Thursday, March 2, 2017

The Twenty-Seven Percent: Humanizing Brands

The idea of a brand, which represents a corporation, individual or collection of people, is a human invention. We’ve invented these vessels of trust to be extensions  of ourselves, working for us when we’re not able to be present. The employees of P&G or 3M could never be present in every retail, industrial, commercial or household situation where their products intersect with people. Brands are, in one sense, leveraged assets of our humanity.


Some brands have forgotten, or perhaps never understood, their importance in our culture. This is starting to change.


There are many ways to interpret the twenty-seven percent, one is to consider what the number was before the study and attempt to determine trajectory. Perhaps when you saw people said they could live without seventy-three percent of the brands in their lives, your pessimistic view of the world saw this number on an upward trajectory. But, what if it’s going the other way? What if this survey was done five years ago and the number was seventy-nine percent? This provides a more optimistic view of our direction and let’s speculate on the reasons for this rise.


Brands are starting to see the importance of humanizing their brand and the rise in design thinking as an indicator. Brands are an important thread that tie our communities together through common beliefs, trust and aspiration for the best version of ourselves. People managing brands have seen the results of this line of thinking and translated it into strategies and tactics that are more human.


Example: when the rockstar Prince died, many brands expressed their sympathy in social media. Some felt promotional, while others dripped with empathy. The 3M team chose to modify their logo as a tribute to the Purple One and like many of the other brands who followed suit, received criticism for the homage.




People see 3M as a corporation and having no right or reason to express human emotion. Yet, 3M is comprised of 50,000+ employees with headquarters in Prince’s hometown. How many individuals expressed sadness by also stating when they met Prince (bragging about their brush with fame) while they crafted their sympathy message? If 3M is exploiting Prince’s death, what are these individuals doing by bolstering their social media message to get more likes, retweets and condolences themselves? The people behind the 3M brand made a decision to express human emotion from a corporation. And, they did it in an elegant, simple nod to the author of “Purple Rain” and the tear of sadness.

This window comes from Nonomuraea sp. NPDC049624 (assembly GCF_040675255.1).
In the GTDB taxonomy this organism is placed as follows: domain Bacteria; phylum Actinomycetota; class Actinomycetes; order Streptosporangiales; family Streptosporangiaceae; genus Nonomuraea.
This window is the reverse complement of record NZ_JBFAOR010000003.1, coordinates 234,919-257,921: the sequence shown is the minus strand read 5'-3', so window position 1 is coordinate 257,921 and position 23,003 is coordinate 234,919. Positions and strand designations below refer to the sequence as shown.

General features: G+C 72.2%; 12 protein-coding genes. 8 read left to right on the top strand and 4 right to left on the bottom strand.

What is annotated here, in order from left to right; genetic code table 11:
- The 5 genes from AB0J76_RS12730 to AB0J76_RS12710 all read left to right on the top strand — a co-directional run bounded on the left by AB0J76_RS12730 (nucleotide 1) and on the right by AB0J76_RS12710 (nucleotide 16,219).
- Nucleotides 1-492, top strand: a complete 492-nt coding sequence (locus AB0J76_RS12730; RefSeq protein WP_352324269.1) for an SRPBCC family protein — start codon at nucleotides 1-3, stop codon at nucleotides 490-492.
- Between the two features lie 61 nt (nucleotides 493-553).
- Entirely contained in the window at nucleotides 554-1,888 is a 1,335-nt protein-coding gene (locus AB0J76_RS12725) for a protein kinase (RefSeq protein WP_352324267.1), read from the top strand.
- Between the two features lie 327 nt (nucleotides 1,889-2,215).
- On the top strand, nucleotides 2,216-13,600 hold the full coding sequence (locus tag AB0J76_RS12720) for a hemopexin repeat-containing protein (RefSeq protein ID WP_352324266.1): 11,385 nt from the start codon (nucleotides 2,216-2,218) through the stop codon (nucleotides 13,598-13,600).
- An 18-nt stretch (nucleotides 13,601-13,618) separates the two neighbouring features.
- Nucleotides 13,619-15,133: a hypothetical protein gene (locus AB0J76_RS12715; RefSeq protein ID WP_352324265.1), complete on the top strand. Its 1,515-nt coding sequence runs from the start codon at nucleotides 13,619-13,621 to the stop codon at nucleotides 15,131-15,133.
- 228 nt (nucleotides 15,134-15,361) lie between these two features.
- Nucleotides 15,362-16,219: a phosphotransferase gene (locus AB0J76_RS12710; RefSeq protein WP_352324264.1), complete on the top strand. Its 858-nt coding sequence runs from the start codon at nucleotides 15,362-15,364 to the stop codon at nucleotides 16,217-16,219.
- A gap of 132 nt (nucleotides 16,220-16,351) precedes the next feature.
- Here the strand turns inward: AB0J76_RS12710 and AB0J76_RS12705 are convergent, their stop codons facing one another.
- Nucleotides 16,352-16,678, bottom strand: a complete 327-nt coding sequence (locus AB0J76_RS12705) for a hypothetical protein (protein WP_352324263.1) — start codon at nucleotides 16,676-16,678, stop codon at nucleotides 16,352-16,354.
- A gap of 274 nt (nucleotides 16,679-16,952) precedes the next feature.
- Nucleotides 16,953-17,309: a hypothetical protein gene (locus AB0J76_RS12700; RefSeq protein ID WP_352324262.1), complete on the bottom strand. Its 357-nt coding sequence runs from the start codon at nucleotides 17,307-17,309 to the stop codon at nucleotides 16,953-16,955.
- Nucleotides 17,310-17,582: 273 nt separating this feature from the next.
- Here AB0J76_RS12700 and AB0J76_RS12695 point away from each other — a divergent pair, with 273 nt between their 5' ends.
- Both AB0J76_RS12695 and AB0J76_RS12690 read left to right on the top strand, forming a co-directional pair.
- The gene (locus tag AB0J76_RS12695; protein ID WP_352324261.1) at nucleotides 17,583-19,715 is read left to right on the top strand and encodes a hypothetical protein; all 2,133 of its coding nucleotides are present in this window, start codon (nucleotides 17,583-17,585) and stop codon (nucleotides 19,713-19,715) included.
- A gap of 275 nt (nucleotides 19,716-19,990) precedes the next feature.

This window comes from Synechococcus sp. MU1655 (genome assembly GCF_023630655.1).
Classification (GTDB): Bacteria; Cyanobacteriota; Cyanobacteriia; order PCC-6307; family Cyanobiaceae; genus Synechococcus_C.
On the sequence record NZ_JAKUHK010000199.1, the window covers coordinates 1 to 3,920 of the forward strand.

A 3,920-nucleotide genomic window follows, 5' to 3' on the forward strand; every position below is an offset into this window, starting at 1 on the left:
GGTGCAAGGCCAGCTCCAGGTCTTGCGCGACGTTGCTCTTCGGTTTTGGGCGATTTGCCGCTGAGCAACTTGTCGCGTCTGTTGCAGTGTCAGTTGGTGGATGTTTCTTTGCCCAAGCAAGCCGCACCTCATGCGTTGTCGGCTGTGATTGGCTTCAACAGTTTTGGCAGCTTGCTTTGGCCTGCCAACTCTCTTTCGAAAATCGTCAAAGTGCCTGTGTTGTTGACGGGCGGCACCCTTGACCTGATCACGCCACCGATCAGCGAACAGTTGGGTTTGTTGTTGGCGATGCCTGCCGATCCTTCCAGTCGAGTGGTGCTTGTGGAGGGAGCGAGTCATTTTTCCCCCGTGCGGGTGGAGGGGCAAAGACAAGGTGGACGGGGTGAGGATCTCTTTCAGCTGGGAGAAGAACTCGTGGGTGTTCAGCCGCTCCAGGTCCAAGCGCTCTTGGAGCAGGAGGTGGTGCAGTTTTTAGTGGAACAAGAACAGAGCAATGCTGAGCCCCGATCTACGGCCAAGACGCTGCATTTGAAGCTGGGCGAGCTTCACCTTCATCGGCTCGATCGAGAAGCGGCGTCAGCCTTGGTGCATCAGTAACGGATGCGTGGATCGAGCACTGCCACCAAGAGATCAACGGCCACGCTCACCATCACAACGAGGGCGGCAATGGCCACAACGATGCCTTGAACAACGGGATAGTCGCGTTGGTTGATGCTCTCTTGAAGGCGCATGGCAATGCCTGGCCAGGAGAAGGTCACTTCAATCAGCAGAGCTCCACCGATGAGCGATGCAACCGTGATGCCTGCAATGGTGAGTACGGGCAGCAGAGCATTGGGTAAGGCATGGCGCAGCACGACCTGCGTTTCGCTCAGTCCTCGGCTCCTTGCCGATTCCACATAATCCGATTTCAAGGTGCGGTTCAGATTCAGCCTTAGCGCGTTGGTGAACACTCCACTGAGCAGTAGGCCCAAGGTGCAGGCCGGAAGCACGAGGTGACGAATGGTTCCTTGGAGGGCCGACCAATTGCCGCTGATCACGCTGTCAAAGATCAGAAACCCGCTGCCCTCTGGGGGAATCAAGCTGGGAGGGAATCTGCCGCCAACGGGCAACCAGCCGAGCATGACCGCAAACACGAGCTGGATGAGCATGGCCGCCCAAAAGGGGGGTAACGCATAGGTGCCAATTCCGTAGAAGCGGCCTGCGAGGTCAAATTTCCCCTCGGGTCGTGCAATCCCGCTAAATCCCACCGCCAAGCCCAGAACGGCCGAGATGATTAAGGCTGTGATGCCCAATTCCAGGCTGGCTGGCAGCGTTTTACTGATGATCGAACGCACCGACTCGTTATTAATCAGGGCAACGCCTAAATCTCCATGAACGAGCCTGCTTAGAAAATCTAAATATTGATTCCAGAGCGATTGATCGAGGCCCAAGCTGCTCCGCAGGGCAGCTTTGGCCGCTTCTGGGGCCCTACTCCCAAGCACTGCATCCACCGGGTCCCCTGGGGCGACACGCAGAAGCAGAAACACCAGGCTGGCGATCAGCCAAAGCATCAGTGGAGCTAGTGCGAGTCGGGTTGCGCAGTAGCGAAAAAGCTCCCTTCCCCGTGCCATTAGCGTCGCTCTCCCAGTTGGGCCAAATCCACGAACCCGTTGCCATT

If a major corporation changed its logo to express sadness upon this writer’s death, it would be a proud moment.


The next example is a client of Capsule (for full disclosure) and a noteworthy example of humanizing a brand. Patagonia recently took themselves out of the largest trade show in the outdoor industry in protest against a state versus federal land ownership and the implications for protected territories ending up in a land grab. This move snowballed, and now the Outdoor Industry running the show is leaving the state of Utah. Patagonia is not a large brand by comparison to many, but they punch far above their weight class. When they do fight back, the bruises show up in the form of damaged political careers, back tracking politicians and a large economic impact to the state of Utah.




We’ve been to Patagonia many times and have the honor to work with an incredibly mission-driven team. We’ve seen what a humanized brand can do when it discovers a voice and the impact one voice can have when backed up by authentic behaviors.


Patagonia and 3M are at different stages of realizing their humanity and putting it out into the world. Yet, they are showing the same type of behavior and we commend those who humanize their brand. It helps that 27% grow, because it would be hard for someone to say they can live without 73% of the people in their lives. The more we humanize brands, the more they will be expected to live up to the idealized version of our humanity. The more brands who find their humanity, the more we have a reason to trust these brands and accept them as members of our community.


If you’re interested in learning how to humanize your brand, visit us at FUSE or reach out.


Founder, Capsule Design

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